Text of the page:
|Other titles||Nodule bacteria of legumes.|
|Statement||by Marcos Mondejar Alicante.|
|LC Classifications||QR113 .A5 1923|
|The Physical Object|
|Pagination||1 p. l., p. 27-52, 93-110, 1 l., 4 pl. :|
|Number of Pages||110|
|LC Control Number||26009692|
A legume (/ ˈ l ɛ ɡ j uː m, l ə ˈ ɡ j uː m /) is a plant in the family Fabaceae (or Leguminosae), or the fruit or seed of such a plant. When used as dry grain, the seed is called a s are grown agriculturally, primarily for human consumption, for livestock forage and silage, and as soil-enhancing green -known legumes include alfalfa, clover, beans, peas, chickpeas. adshelp[at] The ADS is operated by the Smithsonian Astrophysical Observatory under NASA Cooperative Agreement NNX16AC86ACited by: 3. Nov. 26, — Peas and other legumes develop spherical or cylindrical structures -- called nodules -- in their roots to establish a mutually beneficial relationship with bacteria that convert. Symbiosis between legumes and Rhizobium bacteria leads to the formation of root nodules where bacteria in the infected plant cells are converted into nitrogen-fixing bacteroids. Nodules with a persistent meristem are indeterminate, whereas nodules without meristem are determinate. The symbiotic plant cells in both nodule types are polyploid because of several cycles of .
Legumes form a symbiosis with nodule-inducing bacteria. Initially it was thought that the nodules of legumes (Fig. ) were caused by a plant disease, until their function in N 2 fixation was recognized by Hermann Hellriegel (Germany) in He found that beans containing these nodules were able to grow without nitrogen fertilizer. Bacteroid differentiation was first described in by Beijerinck as bacteria transforming from rod-shaped to Y-shaped cells ().The stages of development have been described at an ultrastructural level for several Rhizobium species (e.g. 2, 3, 4).The bacteria infect the nodule through an infection thread and enter the cytoplasm of plant cells in an endocytic-like process. tent, cell size, and viability. Using recombinant Rhizobium strains nodulating both legume types, we show that bacteroid differen-tiation is controlled by the host plant. Plant factors present in nodules of galegoid legumes but absent from nodules of nongale-goid legumes block bacterial cell division and trigger endoredu-. Biological nitrogen fixation has essential role in N cycle in global ecosystem. Several types of nitrogen fixing bacteria are recognized: the free-living bacteria in soil or water; symbiotic bacteria making root nodules in legumes or non-legumes; associative nitrogen fixing bacteria that resides outside the plant roots and provides fixed nitrogen to the plants; endophytic nitrogen fixing.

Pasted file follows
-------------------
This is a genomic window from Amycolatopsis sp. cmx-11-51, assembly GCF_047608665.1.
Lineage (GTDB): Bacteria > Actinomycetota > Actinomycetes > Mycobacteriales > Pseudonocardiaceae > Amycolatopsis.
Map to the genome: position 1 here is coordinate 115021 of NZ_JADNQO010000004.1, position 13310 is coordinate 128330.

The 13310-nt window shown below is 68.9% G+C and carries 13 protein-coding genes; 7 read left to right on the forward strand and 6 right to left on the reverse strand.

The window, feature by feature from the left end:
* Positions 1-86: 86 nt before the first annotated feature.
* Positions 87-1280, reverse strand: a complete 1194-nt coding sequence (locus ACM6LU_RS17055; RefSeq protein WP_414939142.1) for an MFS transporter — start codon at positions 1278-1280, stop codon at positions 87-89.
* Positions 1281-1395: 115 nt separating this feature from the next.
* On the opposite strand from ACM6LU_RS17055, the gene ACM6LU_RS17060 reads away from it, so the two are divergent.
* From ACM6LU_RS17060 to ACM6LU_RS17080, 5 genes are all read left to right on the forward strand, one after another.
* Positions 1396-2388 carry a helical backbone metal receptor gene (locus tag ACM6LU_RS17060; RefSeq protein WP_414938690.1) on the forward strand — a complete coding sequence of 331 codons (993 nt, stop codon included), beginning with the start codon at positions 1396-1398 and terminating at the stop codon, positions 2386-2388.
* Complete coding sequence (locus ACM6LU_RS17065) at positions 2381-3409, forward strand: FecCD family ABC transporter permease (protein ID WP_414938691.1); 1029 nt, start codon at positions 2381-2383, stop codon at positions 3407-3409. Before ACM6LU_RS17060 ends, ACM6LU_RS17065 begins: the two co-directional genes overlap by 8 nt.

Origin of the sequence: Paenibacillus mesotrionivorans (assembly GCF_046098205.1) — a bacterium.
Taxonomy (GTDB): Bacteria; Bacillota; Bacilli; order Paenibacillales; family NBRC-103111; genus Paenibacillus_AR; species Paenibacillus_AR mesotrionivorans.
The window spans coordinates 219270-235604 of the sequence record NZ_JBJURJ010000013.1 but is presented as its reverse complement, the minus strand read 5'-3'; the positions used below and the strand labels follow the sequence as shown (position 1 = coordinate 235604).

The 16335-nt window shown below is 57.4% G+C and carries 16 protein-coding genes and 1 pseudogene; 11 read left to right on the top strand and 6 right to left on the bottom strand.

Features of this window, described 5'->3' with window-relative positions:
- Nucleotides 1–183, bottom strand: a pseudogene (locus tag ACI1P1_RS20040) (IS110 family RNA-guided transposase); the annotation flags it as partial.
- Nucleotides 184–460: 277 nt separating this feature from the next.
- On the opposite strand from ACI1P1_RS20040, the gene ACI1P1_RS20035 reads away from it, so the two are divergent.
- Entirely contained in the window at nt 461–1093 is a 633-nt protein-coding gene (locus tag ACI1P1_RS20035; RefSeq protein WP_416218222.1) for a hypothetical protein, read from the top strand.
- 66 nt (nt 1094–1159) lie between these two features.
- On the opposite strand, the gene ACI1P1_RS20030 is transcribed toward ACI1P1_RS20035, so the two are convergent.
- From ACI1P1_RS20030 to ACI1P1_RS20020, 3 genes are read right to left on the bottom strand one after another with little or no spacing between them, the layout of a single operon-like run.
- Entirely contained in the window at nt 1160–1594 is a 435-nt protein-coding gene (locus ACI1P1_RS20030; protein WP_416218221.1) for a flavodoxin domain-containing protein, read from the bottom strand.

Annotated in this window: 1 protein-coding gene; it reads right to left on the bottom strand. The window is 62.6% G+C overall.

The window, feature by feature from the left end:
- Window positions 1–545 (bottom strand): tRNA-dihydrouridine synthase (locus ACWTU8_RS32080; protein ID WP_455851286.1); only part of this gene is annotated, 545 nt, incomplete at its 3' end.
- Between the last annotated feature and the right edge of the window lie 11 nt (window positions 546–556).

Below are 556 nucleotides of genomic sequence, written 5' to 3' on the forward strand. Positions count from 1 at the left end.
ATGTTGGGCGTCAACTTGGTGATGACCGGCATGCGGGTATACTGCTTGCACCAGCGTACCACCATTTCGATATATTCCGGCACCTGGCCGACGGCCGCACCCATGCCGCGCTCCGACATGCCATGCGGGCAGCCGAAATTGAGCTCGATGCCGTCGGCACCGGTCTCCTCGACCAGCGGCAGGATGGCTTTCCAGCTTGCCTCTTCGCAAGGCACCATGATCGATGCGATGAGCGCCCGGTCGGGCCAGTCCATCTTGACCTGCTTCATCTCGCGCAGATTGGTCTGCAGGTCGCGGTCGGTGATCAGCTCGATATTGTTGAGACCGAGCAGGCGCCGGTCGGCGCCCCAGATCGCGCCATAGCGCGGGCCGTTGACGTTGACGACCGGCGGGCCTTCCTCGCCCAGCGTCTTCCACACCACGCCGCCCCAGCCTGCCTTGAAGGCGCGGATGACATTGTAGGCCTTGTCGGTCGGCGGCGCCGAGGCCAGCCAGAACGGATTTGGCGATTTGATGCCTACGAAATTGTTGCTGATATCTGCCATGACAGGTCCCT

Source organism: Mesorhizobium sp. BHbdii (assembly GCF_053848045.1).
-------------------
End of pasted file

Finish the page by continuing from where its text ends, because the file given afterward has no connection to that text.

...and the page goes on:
Root infection is normally coordinated with nodule morphogenesis and usually involves the development of infection threads (ITs), plant-made tube-like structures formed by invagination of the plant cell membrane and the biosynthesis of plant cell wall along the growing invagination ().The bacteria grow along the developing ITs, which grow between and through plant cells, eventually . Plant growth and N content are increased with an external N supply in both legume and non-legume plants, but the dependence on this supply is stronger in non-legumes. The increase in any form of N in soil or nutrient solution reduces the number of root nodules and N 2 fixation rates [ 25, 26 ]. Over the last several decades, there have been a large number of studies done on the genetics, biochemistry, physiology, ecology, and agronomics of the bacteria forming nitrogen-fixing symbioses with legumes. These bacteria, collectively referred to as the rhizobia, are taxonomically and. nodules are visible within 21 to 28 days from emergence of the plant. The time from planting to the appearance of nodules varies depending on plant growth and availability of mineral nitrogen in the soil. Nodules differ in shape, size, color, texture, and location. Their shape and location depend largely on the host legume.